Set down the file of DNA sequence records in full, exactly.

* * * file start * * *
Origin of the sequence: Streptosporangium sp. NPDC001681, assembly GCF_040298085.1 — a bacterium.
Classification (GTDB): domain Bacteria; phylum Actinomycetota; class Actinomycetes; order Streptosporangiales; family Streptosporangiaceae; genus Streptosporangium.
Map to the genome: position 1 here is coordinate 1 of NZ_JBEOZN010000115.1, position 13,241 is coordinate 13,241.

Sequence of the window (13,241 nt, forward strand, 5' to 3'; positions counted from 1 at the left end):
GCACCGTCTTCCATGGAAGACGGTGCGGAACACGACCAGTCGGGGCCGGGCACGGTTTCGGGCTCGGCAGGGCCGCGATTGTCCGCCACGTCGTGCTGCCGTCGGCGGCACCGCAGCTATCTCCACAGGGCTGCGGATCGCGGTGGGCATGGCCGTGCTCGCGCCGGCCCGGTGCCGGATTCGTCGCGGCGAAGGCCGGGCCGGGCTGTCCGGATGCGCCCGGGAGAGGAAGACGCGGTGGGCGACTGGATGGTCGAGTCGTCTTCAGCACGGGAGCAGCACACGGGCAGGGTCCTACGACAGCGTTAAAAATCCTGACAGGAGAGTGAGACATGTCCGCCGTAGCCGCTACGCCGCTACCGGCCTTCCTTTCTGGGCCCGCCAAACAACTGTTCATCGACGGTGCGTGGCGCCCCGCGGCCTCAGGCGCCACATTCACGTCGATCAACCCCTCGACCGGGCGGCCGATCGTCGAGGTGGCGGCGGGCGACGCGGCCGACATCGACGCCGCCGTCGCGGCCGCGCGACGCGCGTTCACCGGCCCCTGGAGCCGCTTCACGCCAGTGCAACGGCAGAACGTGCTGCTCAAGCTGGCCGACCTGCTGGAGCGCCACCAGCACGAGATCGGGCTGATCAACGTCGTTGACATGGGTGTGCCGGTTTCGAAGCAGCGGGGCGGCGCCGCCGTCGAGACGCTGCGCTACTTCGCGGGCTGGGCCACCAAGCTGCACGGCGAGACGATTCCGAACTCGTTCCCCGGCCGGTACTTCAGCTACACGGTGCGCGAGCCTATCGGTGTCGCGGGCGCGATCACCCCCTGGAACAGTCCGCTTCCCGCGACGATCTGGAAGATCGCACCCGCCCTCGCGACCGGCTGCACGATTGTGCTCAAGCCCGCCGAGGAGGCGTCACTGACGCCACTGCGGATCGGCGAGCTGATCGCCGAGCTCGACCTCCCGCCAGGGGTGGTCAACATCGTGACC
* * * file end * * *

Origin of the sequence: Streptosporangium sp. NPDC001681, assembly GCF_040298085.1 — a bacterium.
Classification (GTDB): domain Bacteria; phylum Actinomycetota; class Actinomycetes; order Streptosporangiales; family Streptosporangiaceae; genus Streptosporangium.
Map to the genome: position 1 here is coordinate 1 of NZ_JBEOZN010000115.1, position 13,241 is coordinate 13,241.

Sequence of the window (13,241 nt, forward strand, 5' to 3'; positions counted from 1 at the left end):
GCACCGTCTTCCATGGAAGACGGTGCGGAACACGACCAGTCGGGGCCGGGCACGGTTTCGGGCTCGGCAGGGCCGCGATTGTCCGCCACGTCGTGCTGCCGTCGGCGGCACCGCAGCTATCTCCACAGGGCTGCGGATCGCGGTGGGCATGGCCGTGCTCGCGCCGGCCCGGTGCCGGATTCGTCGCGGCGAAGGCCGGGCCGGGCTGTCCGGATGCGCCCGGGAGAGGAAGACGCGGTGGGCGACTGGATGGTCGAGTCGTCTTCAGCACGGGAGCAGCACACGGGCAGGGTCCTACGACAGCGTTAAAAATCCTGACAGGAGAGTGAGACATGTCCGCCGTAGCCGCTACGCCGCTACCGGCCTTCCTTTCTGGGCCCGCCAAACAACTGTTCATCGACGGTGCGTGGCGCCCCGCGGCCTCAGGCGCCACATTCACGTCGATCAACCCCTCGACCGGGCGGCCGATCGTCGAGGTGGCGGCGGGCGACGCGGCCGACATCGACGCCGCCGTCGCGGCCGCGCGACGCGCGTTCACCGGCCCCTGGAGCCGCTTCACGCCAGTGCAACGGCAGAACGTGCTGCTCAAGCTGGCCGACCTGCTGGAGCGCCACCAGCACGAGATCGGGCTGATCAACGTCGTTGACATGGGTGTGCCGGTTTCGAAGCAGCGGGGCGGCGCCGCCGTCGAGACGCTGCGCTACTTCGCGGGCTGGGCCACCAAGCTGCACGGCGAGACGATTCCGAACTCGTTCCCCGGCCGGTACTTCAGCTACACGGTGCGCGAGCCTATCGGTGTCGCGGGCGCGATCACCCCCTGGAACAGTCCGCTTCCCGCGACGATCTGGAAGATCGCACCCGCCCTCGCGACCGGCTGCACGATTGTGCTCAAGCCCGCCGAGGAGGCGTCACTGACGCCACTGCGGATCGGCGAGCTGATCGCCGAGCTCGACCTCCCGCCAGGGGTGGTCAACATCGTGACC